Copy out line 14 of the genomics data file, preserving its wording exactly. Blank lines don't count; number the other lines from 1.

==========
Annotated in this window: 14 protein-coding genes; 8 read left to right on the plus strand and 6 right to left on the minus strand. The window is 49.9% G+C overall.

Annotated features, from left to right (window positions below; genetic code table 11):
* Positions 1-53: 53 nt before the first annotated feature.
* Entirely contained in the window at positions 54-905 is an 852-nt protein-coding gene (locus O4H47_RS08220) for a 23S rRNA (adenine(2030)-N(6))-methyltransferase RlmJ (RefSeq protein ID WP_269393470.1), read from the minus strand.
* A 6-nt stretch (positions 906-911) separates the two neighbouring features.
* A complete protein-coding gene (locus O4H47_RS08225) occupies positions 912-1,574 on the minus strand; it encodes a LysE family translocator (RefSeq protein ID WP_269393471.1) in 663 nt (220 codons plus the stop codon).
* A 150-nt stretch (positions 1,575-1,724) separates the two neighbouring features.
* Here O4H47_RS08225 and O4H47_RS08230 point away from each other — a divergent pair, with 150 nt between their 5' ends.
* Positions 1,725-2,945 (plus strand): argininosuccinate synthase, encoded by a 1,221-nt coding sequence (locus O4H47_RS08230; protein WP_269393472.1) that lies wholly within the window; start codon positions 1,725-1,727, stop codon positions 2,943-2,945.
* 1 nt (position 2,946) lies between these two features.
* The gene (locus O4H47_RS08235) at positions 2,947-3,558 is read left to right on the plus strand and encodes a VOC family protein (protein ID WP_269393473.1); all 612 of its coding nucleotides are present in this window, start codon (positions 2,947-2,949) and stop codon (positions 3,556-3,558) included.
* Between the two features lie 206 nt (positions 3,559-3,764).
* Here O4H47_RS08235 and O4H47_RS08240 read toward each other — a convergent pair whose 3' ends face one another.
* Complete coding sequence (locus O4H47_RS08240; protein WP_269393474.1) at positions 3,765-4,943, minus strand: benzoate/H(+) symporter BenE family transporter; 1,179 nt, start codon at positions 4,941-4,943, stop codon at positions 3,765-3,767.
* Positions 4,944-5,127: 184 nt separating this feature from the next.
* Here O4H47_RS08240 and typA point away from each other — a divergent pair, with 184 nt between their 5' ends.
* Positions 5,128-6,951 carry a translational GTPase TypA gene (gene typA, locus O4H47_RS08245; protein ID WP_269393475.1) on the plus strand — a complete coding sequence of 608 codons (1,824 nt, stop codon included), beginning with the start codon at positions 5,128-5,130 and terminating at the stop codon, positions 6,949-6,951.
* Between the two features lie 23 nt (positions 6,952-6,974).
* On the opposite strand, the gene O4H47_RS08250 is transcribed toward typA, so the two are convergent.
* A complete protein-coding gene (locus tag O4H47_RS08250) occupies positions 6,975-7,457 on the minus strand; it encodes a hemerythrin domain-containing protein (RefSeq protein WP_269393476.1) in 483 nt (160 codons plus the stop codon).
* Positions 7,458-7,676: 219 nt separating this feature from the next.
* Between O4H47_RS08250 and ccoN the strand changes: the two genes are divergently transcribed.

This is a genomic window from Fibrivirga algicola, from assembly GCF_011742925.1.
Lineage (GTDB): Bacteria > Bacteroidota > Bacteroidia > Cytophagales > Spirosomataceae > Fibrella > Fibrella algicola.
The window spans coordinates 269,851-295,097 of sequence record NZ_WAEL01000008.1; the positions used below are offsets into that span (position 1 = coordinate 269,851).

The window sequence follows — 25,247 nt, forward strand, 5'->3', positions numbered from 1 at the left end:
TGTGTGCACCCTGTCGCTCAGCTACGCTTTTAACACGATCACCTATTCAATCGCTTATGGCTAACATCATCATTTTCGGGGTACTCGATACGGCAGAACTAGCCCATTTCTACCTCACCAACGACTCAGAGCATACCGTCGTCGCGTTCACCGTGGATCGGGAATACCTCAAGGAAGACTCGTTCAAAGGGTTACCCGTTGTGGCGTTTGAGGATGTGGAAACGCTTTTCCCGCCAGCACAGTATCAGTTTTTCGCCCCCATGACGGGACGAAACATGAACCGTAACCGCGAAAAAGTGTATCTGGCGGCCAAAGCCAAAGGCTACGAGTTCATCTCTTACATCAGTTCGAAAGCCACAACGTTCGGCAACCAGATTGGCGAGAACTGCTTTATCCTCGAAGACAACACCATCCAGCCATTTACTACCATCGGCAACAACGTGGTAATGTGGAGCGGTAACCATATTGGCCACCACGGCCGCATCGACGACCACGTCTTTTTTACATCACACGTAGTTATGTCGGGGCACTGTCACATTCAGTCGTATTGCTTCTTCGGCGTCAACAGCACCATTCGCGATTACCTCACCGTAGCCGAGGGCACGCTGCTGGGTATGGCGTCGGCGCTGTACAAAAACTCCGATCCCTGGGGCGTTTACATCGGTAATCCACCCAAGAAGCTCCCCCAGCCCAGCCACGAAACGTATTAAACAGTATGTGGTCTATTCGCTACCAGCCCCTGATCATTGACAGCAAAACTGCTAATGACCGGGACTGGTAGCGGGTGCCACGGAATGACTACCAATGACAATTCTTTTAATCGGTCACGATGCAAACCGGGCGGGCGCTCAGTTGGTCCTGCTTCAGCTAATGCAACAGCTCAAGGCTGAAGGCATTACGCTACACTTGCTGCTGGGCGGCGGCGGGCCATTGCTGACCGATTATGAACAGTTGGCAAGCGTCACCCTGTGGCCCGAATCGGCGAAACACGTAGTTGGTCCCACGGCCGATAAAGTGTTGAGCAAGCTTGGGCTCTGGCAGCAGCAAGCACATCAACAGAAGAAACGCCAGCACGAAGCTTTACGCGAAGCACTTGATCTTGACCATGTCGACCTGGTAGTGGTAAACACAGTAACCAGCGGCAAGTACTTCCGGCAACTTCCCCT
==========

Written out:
* Complete coding sequence (locus O4H47_RS08240; protein WP_269393474.1) at positions 3,765-4,943, minus strand: benzoate/H(+) symporter BenE family transporter; 1,179 nt, start codon at positions 4,941-4,943, stop codon at positions 3,765-3,767.